No. 1 Star: Sami Vatanen, Anaheim Ducks The Anaheim defenseman had his first multi-goal game in the NHL, propping up the Ducks’ struggling power play with two goals in their 3-0 win over the St. Louis Blues. Fredrik Andersen made 28 saves to move to 25-5-0. No. 2 Star: Jonathan Quick, Los Angeles Kings Quick made 40 saves as the Kings defeated the Minnesota Wild, 2-1. Tyler Toffoli and Tanner Pearson had the goals. No. 3 Star: Mason Raymond, Calgary Flames Raymond had a goal and two assists at the Flames closed out a successful road trip with a 4-1 win at the Winnipeg Jets. Honorable Mention: Henrik Lundqvist made 33 saves at the New York Rangers blanked the San Jose Sharks, 4-0. Rick Nash scored his seventh and Carl Hagelin scored his first. … Jonas Hiller had 34 saves for the Flames; Kris Russell was a plus-3. … Mark Scheifele scored his first for the Jets. Did You Know? Andersen joined Ross Brooks of the Boston Bruins in 1972-74 as the only goalies in NHL history to win 25 or more of their first 30 decisions. (AP) Dishonorable Mention: Mirco Mueller, Chris Tierney, Eriah Hayes and Brent Burns were a minus-2 for the Sharks.
Raymond has 3 points to lead Flames past Jets 4-1 (The Associated Press)
(Sun, 19 Oct 2014 20:49:13 PDT)
WINNIPEG, Manitoba (AP) -- Mason Raymond and the Calgary Flames finished their successful road trip on a high note.
T.J. Brodie to sign 5-year deal with Flames (Puck Daddy)
(Sun, 19 Oct 2014 19:53:11 PDT)
T.J. Brodie’s going to get paid, and rightfully so. Elliotte Friedman reports that Brodie, 24, is going to ink a 5-year, $23.25-million contract extension with the Calgary Flames. He had six points in his first six games for the Flames this season, after getting 31 in 81 games in 2013-14. He averaged 24:04 last season on average, up nearly four minutes per game over the previous lockout-shortened season. That $4.65 million cap beginning in 2015-16 slots him right below Ryan McDonagh of the New York Rangers ($4.7 million). Hopefully he buys Mark Giordano a steak dinner or something, considering that veteran’s impact on Brodie, who was second to Gio in Corsi relative to quality of competition last season.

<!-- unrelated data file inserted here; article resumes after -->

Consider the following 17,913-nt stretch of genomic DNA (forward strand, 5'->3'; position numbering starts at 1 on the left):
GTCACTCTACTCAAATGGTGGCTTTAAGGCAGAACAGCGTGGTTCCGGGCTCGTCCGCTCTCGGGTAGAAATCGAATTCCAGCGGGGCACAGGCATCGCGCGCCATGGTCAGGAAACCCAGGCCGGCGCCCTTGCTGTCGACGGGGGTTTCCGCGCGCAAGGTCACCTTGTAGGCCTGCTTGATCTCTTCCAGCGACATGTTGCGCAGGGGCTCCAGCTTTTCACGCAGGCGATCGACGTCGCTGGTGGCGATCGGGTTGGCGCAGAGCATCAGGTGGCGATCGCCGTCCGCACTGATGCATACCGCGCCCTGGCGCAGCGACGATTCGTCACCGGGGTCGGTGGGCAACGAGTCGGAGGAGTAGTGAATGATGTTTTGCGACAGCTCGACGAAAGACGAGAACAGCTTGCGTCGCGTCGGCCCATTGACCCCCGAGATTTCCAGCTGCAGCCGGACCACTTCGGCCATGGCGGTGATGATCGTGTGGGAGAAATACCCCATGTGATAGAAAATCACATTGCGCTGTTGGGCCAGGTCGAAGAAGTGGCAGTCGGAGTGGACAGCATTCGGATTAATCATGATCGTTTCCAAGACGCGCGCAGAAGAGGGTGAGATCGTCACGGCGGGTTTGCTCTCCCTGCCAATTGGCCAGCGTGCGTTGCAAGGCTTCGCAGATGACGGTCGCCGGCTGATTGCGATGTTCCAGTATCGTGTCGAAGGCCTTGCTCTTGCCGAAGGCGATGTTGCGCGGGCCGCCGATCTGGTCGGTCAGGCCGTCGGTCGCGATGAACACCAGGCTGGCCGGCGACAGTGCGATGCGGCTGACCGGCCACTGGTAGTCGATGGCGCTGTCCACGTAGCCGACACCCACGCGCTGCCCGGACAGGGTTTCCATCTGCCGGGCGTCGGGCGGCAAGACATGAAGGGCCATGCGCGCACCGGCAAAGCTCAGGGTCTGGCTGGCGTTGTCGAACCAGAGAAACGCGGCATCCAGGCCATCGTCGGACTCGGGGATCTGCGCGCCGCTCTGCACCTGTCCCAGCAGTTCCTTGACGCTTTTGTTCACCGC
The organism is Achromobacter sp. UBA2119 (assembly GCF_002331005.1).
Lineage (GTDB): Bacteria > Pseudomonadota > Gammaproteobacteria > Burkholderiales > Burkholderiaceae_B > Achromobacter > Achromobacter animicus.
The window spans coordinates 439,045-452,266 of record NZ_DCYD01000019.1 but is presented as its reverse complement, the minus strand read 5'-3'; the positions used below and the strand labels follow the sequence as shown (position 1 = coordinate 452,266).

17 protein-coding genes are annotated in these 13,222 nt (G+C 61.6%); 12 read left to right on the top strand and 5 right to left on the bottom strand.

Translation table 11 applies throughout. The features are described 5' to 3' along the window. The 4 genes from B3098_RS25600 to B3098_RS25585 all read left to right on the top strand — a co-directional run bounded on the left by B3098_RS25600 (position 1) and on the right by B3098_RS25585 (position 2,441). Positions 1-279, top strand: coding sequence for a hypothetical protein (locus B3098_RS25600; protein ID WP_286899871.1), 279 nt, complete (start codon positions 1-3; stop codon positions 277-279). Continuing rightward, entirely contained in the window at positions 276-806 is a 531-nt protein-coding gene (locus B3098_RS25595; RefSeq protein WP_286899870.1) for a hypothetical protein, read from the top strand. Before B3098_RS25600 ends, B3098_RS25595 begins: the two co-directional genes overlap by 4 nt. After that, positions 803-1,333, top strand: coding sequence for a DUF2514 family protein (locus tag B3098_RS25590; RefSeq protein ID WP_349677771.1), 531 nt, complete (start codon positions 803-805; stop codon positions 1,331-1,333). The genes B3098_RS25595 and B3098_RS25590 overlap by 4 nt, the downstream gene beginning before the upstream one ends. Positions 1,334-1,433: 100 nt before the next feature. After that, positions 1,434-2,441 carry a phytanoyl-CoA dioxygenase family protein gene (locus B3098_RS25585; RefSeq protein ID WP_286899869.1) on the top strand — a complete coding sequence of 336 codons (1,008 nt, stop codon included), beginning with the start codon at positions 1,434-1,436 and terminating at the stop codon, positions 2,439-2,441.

National Hockey League roundup
(Sun, 19 Oct 2014 16:50:38 PDT)
(The Sports Xchange) - The Tampa Bay Lightning recalled left winger Jonathan Drouin and defenseman Luke Witkowski from their AHL affiliate in Syracuse on Sunday. Drouin, the third overall pick in the 2013 draft, was assigned to Syracuse for conditioning Thursday after suffering a minor fracture on his right thumb, causing him to miss the Lightning's training camp. In two games in the AHL, he scored a goal while adding two assists with a plus-4 rating. ...
Toews scores in OT as Blackhawks beat Predators (The Associated Press)
(Sat, 18 Oct 2014 21:22:02 PDT)
CHICAGO (AP) -- For the second straight game, the Chicago Blackhawks took lots of shots, but didn't have much to show for it.
Flames-Jets Preview (The Associated Press)
(Sat, 18 Oct 2014 16:08:27 PDT)
The Winnipeg Jets scored six goals in their first game this season. They have scored just once in the three games since.
NHL Three Stars: Zetterberg's big night; goalies draw blanks (Puck Daddy)
(Fri, 17 Oct 2014 23:08:22 PDT)
Bobrovsky, Blue Jackets hold off Flames 3-2 (The Associated Press)
(Fri, 17 Oct 2014 19:47:03 PDT)
COLUMBUS, Ohio (AP) -- A three-goal lead turned into bedlam for the Columbus Blue Jackets.
The Edmonton Oilers can't possibly be this bad, can they? (Trending Topics) (Puck Daddy)
(Fri, 17 Oct 2014 14:38:49 PDT)